I recently witnessed a mother being shamed and attacked by people shrouded in the protection and mystery of facing their computer screens and keyboards. Vitriolic retorts poisoned this woman's positive exclamation of gratitude to her local community. A community whose members often laud how fabulous and rewarding it is to live somewhere with such friendship, compassion and helpful spirit. She had thanked a kind person for staying by her car with her children (3 under 3) while she raced back to the store to retrieve something forgotten inside, eliminating the need to upset her children who were now settled in the car, and saving time by not unloading and shepherding the three youngsters. A post that perhaps epitomises the strength and support of ones community was shockingly and harshly degraded.

Gems such as these followed:
"How dare she leave her children with someone she has never met. You have no idea what that person is capable of."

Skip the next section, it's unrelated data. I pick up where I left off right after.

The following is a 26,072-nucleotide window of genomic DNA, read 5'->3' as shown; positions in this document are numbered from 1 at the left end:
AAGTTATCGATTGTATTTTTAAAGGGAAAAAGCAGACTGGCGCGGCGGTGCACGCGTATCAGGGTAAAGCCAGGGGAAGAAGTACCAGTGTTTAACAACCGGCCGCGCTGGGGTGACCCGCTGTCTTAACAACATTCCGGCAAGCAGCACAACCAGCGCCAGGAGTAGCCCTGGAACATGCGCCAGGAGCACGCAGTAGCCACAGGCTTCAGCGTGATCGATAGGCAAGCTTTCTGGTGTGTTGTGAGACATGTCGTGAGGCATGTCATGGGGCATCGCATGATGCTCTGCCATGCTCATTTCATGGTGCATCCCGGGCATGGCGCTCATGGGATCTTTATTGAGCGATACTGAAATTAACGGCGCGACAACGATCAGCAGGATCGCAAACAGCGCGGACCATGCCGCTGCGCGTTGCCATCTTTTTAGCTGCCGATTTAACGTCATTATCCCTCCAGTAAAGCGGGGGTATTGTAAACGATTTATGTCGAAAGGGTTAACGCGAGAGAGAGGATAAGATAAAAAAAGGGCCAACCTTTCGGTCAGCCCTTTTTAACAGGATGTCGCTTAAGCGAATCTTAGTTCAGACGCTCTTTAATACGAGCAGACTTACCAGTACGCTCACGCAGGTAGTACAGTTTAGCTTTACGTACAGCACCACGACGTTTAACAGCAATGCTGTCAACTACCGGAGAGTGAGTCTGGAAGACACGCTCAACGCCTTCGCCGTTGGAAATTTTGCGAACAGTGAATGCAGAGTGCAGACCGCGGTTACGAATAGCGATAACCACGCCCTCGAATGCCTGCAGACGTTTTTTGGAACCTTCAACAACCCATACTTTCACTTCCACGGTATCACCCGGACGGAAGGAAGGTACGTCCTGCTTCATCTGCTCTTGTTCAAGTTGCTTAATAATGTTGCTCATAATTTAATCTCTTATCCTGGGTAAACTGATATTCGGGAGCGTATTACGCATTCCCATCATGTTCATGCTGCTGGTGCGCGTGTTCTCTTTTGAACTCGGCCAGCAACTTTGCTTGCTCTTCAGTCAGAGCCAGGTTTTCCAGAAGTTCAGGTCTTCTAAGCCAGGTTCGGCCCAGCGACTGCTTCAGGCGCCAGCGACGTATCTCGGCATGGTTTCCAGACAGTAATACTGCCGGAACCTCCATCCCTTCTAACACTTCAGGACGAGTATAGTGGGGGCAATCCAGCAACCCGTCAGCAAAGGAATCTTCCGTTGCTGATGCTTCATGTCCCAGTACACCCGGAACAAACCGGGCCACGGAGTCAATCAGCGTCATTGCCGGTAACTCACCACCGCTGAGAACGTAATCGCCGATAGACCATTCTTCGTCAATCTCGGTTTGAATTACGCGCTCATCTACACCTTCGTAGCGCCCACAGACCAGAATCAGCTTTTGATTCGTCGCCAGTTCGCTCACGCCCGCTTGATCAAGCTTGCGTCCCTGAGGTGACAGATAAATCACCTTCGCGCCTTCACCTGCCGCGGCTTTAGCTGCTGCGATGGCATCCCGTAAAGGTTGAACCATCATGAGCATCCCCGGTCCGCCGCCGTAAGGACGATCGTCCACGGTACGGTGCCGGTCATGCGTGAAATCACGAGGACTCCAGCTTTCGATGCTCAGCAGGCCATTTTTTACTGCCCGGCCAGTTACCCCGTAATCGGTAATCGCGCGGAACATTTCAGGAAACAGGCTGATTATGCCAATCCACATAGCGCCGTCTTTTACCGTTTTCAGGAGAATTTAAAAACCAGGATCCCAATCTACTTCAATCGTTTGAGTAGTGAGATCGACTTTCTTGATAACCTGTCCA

"Leave your child in a public place with a stranger, what were you thinking, you're so lucky nothing happened!"
"I would NEVER do that... like, EVER."
"You should be so grateful things didn't end differently."

Ahh, wait. This is the community who five posts ago was previously singing the praises of its members. Oh this suburb is so good, I love living here, people are kind and friendly and I'm so lucky to be surrounded by people I know are here for me. Insert more mushy crap here, you get the point...